Cut It Out: Training for hairdressers to recognise the signs of domestic abuse so victims 'know they are not alone'

  • Watch the full report by Jane Hesketh, ITV News Central

A campaign has been launched in Halesowen in Dudley to help stylists and hairdressers recognise the signs of domestic abuse when in conversation with their customers.

The idea is that men and women feel comfortable talking to their stylists in these environments, and so staff can receive training so they can point people in the right direction for help, if they want it. 

Samantha Billingham left her violent partner in 2006. She was subjected to a torrent of physical and psychological abuse during a three-year relationship.

"For me it was when my ex perpetrator slapped me splitting my lip open while holding my 10 month old daughter, in my arms," she says. 

"That was my wake up call and I knew I had to leave then, so she saved my life."Samantha has since dedicated her life to helping victims of physical or mental abuse at the hands of their partner.

She founded Survivors of Domestic Abuse (SODA) which encourages conversation and a community of survivors helping each other overcome the trauma.

Now she's organising the Cut It Out campaign in Halesowen, to give domestic violence awareness training to hairdressers, beauty therapists and tattooists.

Samantha Billingham has been meeting with hair, beauty and tattoo businesses in Halesowen Credit: Samantha Billingham

Learners at the Kings and Queens Training Academy are all too keen to get involved.

Trainee Lorrell McNeil says, "by signing up to be a hairdresser you are agreeing to work with the public and help people. 

"You take on that responsibility when you sign the contract.

"A lot of people find a salon as a safe haven , where they can get away from everything and that is important"

Hair and beauty salons are uniquely placed to be somewhere you can share a confidence with someone you trust, in a safe space. 

Kings and Queens Academy owner Gail Wood says, "Its a big thing getting the awareness out there, and the learners are well up for knowing more about it. 

"I think its got to be put out there and people shouldn't be ashamed"

Samantha says, "For many victims, they don't know who they can trust and speak out to.

"We're hoping the Cut It Out campaign will give them the confidence to do that.

"We want them to put up a poster, so that victims are given confidence and know they are not alone and there are people willing to help them"

The number of calls to domestic violence helplines has increased during lockdown, and as more places are opening up the town centre manager is keen they get on board with the initiative.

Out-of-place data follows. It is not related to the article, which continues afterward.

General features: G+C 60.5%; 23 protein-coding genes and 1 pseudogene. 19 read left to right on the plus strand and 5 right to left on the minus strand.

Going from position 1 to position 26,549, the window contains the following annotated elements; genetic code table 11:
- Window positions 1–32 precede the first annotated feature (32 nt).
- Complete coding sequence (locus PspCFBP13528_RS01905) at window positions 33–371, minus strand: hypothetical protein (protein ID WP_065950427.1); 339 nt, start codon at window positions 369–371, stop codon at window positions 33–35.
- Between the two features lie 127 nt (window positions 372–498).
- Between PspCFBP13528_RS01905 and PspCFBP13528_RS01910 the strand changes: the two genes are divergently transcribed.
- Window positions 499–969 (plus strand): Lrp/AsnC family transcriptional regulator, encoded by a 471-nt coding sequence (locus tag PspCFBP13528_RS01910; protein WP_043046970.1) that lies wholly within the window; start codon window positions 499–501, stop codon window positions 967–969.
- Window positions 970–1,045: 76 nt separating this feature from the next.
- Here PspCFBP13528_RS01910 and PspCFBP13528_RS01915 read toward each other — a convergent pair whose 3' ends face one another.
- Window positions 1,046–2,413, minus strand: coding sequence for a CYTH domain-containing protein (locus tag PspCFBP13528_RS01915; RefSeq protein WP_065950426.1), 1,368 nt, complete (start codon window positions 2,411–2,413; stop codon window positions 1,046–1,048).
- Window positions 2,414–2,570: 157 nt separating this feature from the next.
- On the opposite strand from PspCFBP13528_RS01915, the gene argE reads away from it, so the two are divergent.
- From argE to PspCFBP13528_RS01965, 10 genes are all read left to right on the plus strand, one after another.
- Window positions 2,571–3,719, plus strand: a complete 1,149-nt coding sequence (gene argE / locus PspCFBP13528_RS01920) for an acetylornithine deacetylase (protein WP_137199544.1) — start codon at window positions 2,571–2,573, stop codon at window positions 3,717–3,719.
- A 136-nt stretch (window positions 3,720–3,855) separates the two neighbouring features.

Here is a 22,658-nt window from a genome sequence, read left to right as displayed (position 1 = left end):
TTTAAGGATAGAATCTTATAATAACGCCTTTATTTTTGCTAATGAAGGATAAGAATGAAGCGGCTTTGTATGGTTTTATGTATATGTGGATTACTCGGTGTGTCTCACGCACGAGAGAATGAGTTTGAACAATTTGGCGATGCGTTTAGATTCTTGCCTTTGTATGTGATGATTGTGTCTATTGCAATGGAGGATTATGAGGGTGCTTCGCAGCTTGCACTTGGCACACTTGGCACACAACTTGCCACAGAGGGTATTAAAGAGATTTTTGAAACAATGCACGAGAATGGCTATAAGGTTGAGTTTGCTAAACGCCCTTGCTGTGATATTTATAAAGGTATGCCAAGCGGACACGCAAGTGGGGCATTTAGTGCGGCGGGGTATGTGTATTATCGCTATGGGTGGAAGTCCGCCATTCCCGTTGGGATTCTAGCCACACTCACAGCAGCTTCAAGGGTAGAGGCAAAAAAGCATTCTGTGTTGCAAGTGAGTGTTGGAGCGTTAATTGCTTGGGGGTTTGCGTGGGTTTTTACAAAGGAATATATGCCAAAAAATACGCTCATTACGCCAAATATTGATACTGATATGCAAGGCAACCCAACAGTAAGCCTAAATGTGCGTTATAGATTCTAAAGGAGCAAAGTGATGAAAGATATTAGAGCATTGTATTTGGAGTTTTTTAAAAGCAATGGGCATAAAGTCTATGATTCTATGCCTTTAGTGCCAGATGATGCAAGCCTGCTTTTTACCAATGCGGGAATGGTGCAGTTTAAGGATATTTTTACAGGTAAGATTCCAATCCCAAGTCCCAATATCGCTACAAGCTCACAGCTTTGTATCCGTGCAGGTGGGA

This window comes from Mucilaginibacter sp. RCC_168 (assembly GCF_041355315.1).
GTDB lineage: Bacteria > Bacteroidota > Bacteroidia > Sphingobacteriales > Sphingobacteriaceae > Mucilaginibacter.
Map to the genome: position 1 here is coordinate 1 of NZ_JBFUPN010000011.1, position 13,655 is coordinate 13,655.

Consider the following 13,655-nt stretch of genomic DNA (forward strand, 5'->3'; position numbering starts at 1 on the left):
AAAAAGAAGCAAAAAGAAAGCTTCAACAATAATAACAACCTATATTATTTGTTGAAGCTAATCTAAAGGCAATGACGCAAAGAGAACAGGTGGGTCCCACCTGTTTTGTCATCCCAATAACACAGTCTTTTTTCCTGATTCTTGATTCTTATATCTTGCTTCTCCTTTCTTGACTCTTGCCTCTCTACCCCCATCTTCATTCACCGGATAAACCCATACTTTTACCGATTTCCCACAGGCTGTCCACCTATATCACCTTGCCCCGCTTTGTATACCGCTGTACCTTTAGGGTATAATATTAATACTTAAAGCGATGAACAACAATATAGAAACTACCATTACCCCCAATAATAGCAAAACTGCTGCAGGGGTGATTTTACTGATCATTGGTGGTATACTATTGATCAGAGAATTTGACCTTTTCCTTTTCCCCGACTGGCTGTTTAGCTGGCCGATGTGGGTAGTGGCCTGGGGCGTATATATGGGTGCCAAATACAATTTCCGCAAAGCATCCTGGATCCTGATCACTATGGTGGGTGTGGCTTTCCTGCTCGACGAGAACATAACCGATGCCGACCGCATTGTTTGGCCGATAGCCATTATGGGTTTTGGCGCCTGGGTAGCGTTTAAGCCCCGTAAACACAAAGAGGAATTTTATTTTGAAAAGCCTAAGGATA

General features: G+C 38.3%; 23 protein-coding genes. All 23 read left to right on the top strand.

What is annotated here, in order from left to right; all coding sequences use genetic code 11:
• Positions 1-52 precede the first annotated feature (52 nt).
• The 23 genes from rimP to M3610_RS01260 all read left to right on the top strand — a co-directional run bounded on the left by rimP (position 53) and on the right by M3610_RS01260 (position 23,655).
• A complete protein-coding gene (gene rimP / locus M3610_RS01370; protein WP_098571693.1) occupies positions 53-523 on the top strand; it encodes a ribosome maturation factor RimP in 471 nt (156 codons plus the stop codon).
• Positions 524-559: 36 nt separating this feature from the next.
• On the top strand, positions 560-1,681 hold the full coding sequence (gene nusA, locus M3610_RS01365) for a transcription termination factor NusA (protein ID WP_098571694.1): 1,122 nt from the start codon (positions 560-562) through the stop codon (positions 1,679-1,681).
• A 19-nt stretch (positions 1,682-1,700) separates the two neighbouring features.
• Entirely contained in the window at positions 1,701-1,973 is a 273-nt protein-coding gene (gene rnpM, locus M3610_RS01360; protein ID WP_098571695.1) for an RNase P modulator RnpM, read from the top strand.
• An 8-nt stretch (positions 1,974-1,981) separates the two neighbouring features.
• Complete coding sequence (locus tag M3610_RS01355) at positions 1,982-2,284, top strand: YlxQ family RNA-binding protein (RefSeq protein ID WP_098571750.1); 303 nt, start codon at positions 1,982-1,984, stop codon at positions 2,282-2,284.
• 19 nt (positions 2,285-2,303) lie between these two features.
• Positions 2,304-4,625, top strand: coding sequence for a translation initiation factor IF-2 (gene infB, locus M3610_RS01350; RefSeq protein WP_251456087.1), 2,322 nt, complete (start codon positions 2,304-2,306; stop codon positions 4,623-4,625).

Vicky Rogers from Halesowen BID says, "people put trust in those delivering personal services. 

"They open up because they can become friends, not just someone doing a service.  If they disclose something of concern, the hairdressers or barbers will know how to signpost them so they can get help."

A number of tattoo parlours, nail bars, barbers and hairdressers in Halesowen have already signed up for the training. 

It's hoped the scheme can eventually be rolled out across the whole of the West Midlands.

How a hair stylist or barber might be able to spot the signs of domestic abuse:

  • In many cases domestic abuse is more about power and control than physical violence, so the Cut It Out campaign aims to raise awareness of coercive control

  • For example, clients asking for a receipt could be a victim of financial abuse

  • A client might suddenly and drastically change their hairstyle after verbal abuse or controlling behaviour from their perpetrator

  • Look out for body language and any changes of character - a client might be less talkative than usual, or looking away instead of using eye contact

  • In some cases, a controlling perpetrator might even call the salon to check they are there, or sit in the salon during the treatment

  • In cases of physical violence - a client might flinch more easily when the hairdresser touches parts of their head, neck or shoulders.

  • A hairdresser does not need to get fully involved, but by listening, responding and referring the client to a help service they could save a life.

Help and support

If you need support or advice about anything visit to our advice page.

Call the 24-hour National Domestic Abuse helpline on 0808 2000 247 for confidential, non-judgemental information and support.

Women's Aid - for information and support, email or use the instant messaging service.

Contact a local domestic abuse service by using the Domestic Abuse Directory.

If you are in immediate danger, call 999.